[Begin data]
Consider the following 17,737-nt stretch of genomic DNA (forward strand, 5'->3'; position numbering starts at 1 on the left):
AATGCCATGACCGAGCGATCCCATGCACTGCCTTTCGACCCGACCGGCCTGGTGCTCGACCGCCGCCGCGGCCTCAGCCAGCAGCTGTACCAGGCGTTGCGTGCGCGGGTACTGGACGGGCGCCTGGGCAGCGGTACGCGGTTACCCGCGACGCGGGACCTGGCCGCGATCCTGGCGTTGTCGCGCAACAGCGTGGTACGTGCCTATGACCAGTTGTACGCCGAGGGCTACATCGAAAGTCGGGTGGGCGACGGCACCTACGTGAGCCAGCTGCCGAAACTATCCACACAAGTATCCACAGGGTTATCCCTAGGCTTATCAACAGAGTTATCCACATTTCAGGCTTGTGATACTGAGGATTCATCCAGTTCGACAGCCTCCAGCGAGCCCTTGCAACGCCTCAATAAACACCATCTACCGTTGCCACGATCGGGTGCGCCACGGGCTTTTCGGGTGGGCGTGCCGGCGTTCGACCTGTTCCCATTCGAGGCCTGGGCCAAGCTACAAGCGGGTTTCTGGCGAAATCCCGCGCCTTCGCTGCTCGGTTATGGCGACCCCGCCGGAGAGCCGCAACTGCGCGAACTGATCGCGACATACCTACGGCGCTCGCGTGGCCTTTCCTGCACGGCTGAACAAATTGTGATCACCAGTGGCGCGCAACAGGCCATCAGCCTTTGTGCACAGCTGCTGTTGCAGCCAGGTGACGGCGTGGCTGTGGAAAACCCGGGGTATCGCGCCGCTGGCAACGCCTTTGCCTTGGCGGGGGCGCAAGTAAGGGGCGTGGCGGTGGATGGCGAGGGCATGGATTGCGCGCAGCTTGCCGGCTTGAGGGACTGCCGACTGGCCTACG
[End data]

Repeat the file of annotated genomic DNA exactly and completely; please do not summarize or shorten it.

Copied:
Consider the following 17,737-nt stretch of genomic DNA (forward strand, 5'->3'; position numbering starts at 1 on the left):
AATGCCATGACCGAGCGATCCCATGCACTGCCTTTCGACCCGACCGGCCTGGTGCTCGACCGCCGCCGCGGCCTCAGCCAGCAGCTGTACCAGGCGTTGCGTGCGCGGGTACTGGACGGGCGCCTGGGCAGCGGTACGCGGTTACCCGCGACGCGGGACCTGGCCGCGATCCTGGCGTTGTCGCGCAACAGCGTGGTACGTGCCTATGACCAGTTGTACGCCGAGGGCTACATCGAAAGTCGGGTGGGCGACGGCACCTACGTGAGCCAGCTGCCGAAACTATCCACACAAGTATCCACAGGGTTATCCCTAGGCTTATCAACAGAGTTATCCACATTTCAGGCTTGTGATACTGAGGATTCATCCAGTTCGACAGCCTCCAGCGAGCCCTTGCAACGCCTCAATAAACACCATCTACCGTTGCCACGATCGGGTGCGCCACGGGCTTTTCGGGTGGGCGTGCCGGCGTTCGACCTGTTCCCATTCGAGGCCTGGGCCAAGCTACAAGCGGGTTTCTGGCGAAATCCCGCGCCTTCGCTGCTCGGTTATGGCGACCCCGCCGGAGAGCCGCAACTGCGCGAACTGATCGCGACATACCTACGGCGCTCGCGTGGCCTTTCCTGCACGGCTGAACAAATTGTGATCACCAGTGGCGCGCAACAGGCCATCAGCCTTTGTGCACAGCTGCTGTTGCAGCCAGGTGACGGCGTGGCTGTGGAAAACCCGGGGTATCGCGCCGCTGGCAACGCCTTTGCCTTGGCGGGGGCGCAAGTAAGGGGCGTGGCGGTGGATGGCGAGGGCATGGATTGCGCGCAGCTTGCCGGCTTGAGGGACTGCCGACTGGCCTACG